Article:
Customer Reviews of The Visual Arts: A History
Make sure you don't need to carry this!!
This book is just marvelous if you don't have to carry it back and forth to class. It's approximately 6-8 llbs and it's a killer to transport. Other than that, the language is pretty concise, and the photos of the artworks are really helpful for referencing back to the artists.
As a student of fine and decorative art, "A World History of Art" has proved an invaluable resource for me. Unlike so many texts intended to provide a comprehensive overview of the history of art, this book is fresh and enjoyable, offering a wealth of information in a succinct and articulate manner. It is all too easy to deteriorate into ponderous, heavy prose when discussing the history of art, but Honour and Fleming generally manage to avoid the trap and move steadily and seamlessly through both time and place in discussing the progression of art.
"A World History of Art" is, primarily, an academic text and is therefore a proverbial doorstop of a book - I would not recommend it as a coffee table adornment, but would strongly encourage students or connoisseurs to consider it as a reference. It is an ideal source of general information for the university or postgraduate student, and would serve as an excellent introduction for anyone seeking to study the history of art.
The best art history text book there is
Well there might be a better one, but this is orders of magnitude better than anything else I have read, including Gombrich. The great thing about it is that it attempts to relate the form and content of the art to the worldview of the artists and the society of the time that the art was produced. In support of its arguments it gives lots of extended passages from contemporary writers as well as many, many quotations from the artists themselves. The philosophical and theological connections are well explained.
What it doesn't do is attempt to re-interpret things as seen through an atheist/materialist worldview, (which assumes that any worldview based upon faith is founded in error and assumes that it cannot be a true motivation for the artist does). This is what nearly every other art book does. For example, much of Western art history is linked to Catholic beliefs. Honour and Fleming do not question the truth of Catholic beliefs, as nearly every art book I have come across does, but seeks to explain how, given these beliefs, their art might be as it is. So they explain clearly and accurately what those beliefs are then relate what we see to them. I find their analysis very convincing. They have the same approach to art of non-Christian cultures as well.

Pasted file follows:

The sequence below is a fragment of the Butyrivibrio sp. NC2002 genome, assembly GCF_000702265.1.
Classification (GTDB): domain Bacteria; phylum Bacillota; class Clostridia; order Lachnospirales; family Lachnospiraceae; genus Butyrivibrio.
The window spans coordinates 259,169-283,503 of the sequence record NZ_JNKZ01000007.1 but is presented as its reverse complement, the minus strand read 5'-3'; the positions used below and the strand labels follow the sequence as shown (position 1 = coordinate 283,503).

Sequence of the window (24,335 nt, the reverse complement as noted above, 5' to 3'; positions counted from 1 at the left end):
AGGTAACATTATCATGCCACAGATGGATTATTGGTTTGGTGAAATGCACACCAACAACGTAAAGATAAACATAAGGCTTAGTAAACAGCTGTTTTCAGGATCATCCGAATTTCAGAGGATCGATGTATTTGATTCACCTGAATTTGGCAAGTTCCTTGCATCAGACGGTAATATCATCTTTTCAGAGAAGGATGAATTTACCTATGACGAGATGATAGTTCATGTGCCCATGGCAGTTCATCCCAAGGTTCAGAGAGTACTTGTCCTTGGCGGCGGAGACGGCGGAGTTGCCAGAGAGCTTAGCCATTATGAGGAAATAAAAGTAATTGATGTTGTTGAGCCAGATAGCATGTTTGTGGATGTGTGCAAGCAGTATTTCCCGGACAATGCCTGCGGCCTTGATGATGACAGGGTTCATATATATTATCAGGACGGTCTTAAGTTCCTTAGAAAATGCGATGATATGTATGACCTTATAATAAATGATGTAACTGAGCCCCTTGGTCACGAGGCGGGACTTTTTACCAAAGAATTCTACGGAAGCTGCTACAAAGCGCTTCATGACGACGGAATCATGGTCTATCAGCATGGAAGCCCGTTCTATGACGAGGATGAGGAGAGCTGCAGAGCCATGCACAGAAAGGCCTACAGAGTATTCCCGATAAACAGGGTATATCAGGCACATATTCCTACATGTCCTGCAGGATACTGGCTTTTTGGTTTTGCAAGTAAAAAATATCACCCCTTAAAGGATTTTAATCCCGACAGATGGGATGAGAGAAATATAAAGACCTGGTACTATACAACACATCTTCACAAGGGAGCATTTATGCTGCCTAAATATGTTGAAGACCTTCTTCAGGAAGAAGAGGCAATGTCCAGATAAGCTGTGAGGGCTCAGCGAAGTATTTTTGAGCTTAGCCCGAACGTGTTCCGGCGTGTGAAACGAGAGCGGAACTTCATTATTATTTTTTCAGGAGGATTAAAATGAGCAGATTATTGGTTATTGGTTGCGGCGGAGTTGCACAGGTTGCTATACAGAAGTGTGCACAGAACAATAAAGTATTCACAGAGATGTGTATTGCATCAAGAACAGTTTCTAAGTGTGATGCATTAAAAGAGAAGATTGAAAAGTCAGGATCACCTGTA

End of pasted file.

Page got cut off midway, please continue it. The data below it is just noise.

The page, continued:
The only section that I find weak is that not written by Honour and Fleming, on the art of the 20th century. The writers seem are not able to articulate the worldview behind it in the same clear way.
A Lucid Overview of Art in Context
This book is a marvelously wide-ranging foray into art as practiced from prehistoric to modern times. What sets it apart from other surveys is the care the authors have taken to place art and artists in their cultural, political, and religious context. (For instance, the economics and theology of medieval Christendom are discussed as a background that focuses more sharply the true significance and accomplishment of the Gothic cathedral.) The book also provides time charts for each chapter, and sidebars quoting primary sources and contemporary responses to art. Over 1,300 illustrations, maps, and diagrams are included. In elegant and readable prose, the authors explore the creation of art not only through time but also across continents. Art from the Americas, Africa, and the East (Near and Far) are discussed in addition to the more familiar Western European masterpieces. I consider The Visual Arts: A History to be a lucid, thorough, and wonderfully written account of the impulse toward and creation of art as it has developed throughout history and within different cultures.
a very broad, complete overlook at the total history of arts in the world from 30 000 bc up to today thru buddhist, hinduhistic,chinese, western, eastern, you name it! it seems like nothing is missing, but then again this brickstone of a book is a thousand pages long. For me as a painter i have never been more satisfied reading a book about art, it is a travel in delight.